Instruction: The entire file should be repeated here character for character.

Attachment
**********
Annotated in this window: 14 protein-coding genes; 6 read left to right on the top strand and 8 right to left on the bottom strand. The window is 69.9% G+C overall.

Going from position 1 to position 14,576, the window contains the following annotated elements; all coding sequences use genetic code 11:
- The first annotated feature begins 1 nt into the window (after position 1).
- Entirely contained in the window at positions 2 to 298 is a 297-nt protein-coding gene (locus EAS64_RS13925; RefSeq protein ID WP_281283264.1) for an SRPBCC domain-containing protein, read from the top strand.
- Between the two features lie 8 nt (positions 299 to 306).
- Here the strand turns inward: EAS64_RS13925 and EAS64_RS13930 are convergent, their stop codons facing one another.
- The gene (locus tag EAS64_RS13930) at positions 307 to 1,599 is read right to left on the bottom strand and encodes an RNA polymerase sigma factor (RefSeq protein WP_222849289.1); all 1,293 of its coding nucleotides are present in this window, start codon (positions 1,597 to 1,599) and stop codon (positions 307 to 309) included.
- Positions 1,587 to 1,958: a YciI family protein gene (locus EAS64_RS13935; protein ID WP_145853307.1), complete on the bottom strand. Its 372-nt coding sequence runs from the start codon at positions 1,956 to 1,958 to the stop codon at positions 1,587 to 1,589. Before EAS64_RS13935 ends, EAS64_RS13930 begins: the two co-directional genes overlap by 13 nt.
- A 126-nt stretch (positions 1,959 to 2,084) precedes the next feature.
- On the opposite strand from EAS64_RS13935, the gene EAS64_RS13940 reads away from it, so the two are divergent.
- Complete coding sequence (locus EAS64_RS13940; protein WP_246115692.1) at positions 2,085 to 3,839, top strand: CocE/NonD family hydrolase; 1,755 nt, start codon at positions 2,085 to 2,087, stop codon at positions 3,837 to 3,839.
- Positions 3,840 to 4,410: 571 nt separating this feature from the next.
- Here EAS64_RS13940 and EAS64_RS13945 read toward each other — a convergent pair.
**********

Annotated in this window: 14 protein-coding genes; 6 read left to right on the top strand and 8 right to left on the bottom strand. The window is 69.9% G+C overall.

Going from position 1 to position 14,576, the window contains the following annotated elements; all coding sequences use genetic code 11:
- The first annotated feature begins 1 nt into the window (after position 1).
- Entirely contained in the window at positions 2 to 298 is a 297-nt protein-coding gene (locus EAS64_RS13925; RefSeq protein ID WP_281283264.1) for an SRPBCC domain-containing protein, read from the top strand.
- Between the two features lie 8 nt (positions 299 to 306).
- Here the strand turns inward: EAS64_RS13925 and EAS64_RS13930 are convergent, their stop codons facing one another.
- The gene (locus tag EAS64_RS13930) at positions 307 to 1,599 is read right to left on the bottom strand and encodes an RNA polymerase sigma factor (RefSeq protein WP_222849289.1); all 1,293 of its coding nucleotides are present in this window, start codon (positions 1,597 to 1,599) and stop codon (positions 307 to 309) included.
- Positions 1,587 to 1,958: a YciI family protein gene (locus EAS64_RS13935; protein ID WP_145853307.1), complete on the bottom strand. Its 372-nt coding sequence runs from the start codon at positions 1,956 to 1,958 to the stop codon at positions 1,587 to 1,589. Before EAS64_RS13935 ends, EAS64_RS13930 begins: the two co-directional genes overlap by 13 nt.
- A 126-nt stretch (positions 1,959 to 2,084) precedes the next feature.
- On the opposite strand from EAS64_RS13935, the gene EAS64_RS13940 reads away from it, so the two are divergent.
- Complete coding sequence (locus EAS64_RS13940; protein WP_246115692.1) at positions 2,085 to 3,839, top strand: CocE/NonD family hydrolase; 1,755 nt, start codon at positions 2,085 to 2,087, stop codon at positions 3,837 to 3,839.
- Positions 3,840 to 4,410: 571 nt separating this feature from the next.
- Here EAS64_RS13940 and EAS64_RS13945 read toward each other — a convergent pair.